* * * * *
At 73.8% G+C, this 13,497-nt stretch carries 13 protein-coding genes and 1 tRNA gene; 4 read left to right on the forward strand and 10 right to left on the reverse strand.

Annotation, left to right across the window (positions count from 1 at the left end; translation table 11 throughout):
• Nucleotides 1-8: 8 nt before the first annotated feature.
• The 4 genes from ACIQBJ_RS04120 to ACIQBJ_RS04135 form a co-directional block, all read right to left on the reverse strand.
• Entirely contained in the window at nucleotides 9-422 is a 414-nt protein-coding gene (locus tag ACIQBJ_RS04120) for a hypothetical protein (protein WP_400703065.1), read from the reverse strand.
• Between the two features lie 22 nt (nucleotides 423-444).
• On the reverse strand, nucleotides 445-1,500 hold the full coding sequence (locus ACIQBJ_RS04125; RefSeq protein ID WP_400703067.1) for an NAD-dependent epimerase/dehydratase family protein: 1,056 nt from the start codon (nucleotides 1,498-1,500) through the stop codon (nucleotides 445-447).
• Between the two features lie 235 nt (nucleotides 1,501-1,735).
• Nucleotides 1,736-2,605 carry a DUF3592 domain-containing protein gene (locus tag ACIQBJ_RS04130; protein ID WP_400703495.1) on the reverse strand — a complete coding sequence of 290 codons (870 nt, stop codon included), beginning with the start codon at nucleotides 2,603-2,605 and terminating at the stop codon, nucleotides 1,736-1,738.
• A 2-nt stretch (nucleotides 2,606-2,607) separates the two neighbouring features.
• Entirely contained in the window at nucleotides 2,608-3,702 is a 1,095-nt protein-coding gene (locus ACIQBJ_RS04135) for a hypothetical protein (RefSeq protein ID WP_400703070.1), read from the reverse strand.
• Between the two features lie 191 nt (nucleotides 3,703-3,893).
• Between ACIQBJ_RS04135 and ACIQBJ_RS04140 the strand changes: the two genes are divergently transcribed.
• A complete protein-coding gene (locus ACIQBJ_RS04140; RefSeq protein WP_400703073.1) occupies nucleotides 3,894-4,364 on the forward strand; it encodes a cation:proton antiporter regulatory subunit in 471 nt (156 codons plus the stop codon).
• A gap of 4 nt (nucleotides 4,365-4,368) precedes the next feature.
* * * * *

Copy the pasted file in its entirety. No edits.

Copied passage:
At 73.8% G+C, this 13,497-nt stretch carries 13 protein-coding genes and 1 tRNA gene; 4 read left to right on the forward strand and 10 right to left on the reverse strand.

Annotation, left to right across the window (positions count from 1 at the left end; translation table 11 throughout):
• Nucleotides 1-8: 8 nt before the first annotated feature.
• The 4 genes from ACIQBJ_RS04120 to ACIQBJ_RS04135 form a co-directional block, all read right to left on the reverse strand.
• Entirely contained in the window at nucleotides 9-422 is a 414-nt protein-coding gene (locus tag ACIQBJ_RS04120) for a hypothetical protein (protein WP_400703065.1), read from the reverse strand.
• Between the two features lie 22 nt (nucleotides 423-444).
• On the reverse strand, nucleotides 445-1,500 hold the full coding sequence (locus ACIQBJ_RS04125; RefSeq protein ID WP_400703067.1) for an NAD-dependent epimerase/dehydratase family protein: 1,056 nt from the start codon (nucleotides 1,498-1,500) through the stop codon (nucleotides 445-447).
• Between the two features lie 235 nt (nucleotides 1,501-1,735).
• Nucleotides 1,736-2,605 carry a DUF3592 domain-containing protein gene (locus tag ACIQBJ_RS04130; protein ID WP_400703495.1) on the reverse strand — a complete coding sequence of 290 codons (870 nt, stop codon included), beginning with the start codon at nucleotides 2,603-2,605 and terminating at the stop codon, nucleotides 1,736-1,738.
• A 2-nt stretch (nucleotides 2,606-2,607) separates the two neighbouring features.
• Entirely contained in the window at nucleotides 2,608-3,702 is a 1,095-nt protein-coding gene (locus ACIQBJ_RS04135) for a hypothetical protein (RefSeq protein ID WP_400703070.1), read from the reverse strand.
• Between the two features lie 191 nt (nucleotides 3,703-3,893).
• Between ACIQBJ_RS04135 and ACIQBJ_RS04140 the strand changes: the two genes are divergently transcribed.
• A complete protein-coding gene (locus ACIQBJ_RS04140; RefSeq protein WP_400703073.1) occupies nucleotides 3,894-4,364 on the forward strand; it encodes a cation:proton antiporter regulatory subunit in 471 nt (156 codons plus the stop codon).
• A gap of 4 nt (nucleotides 4,365-4,368) precedes the next feature.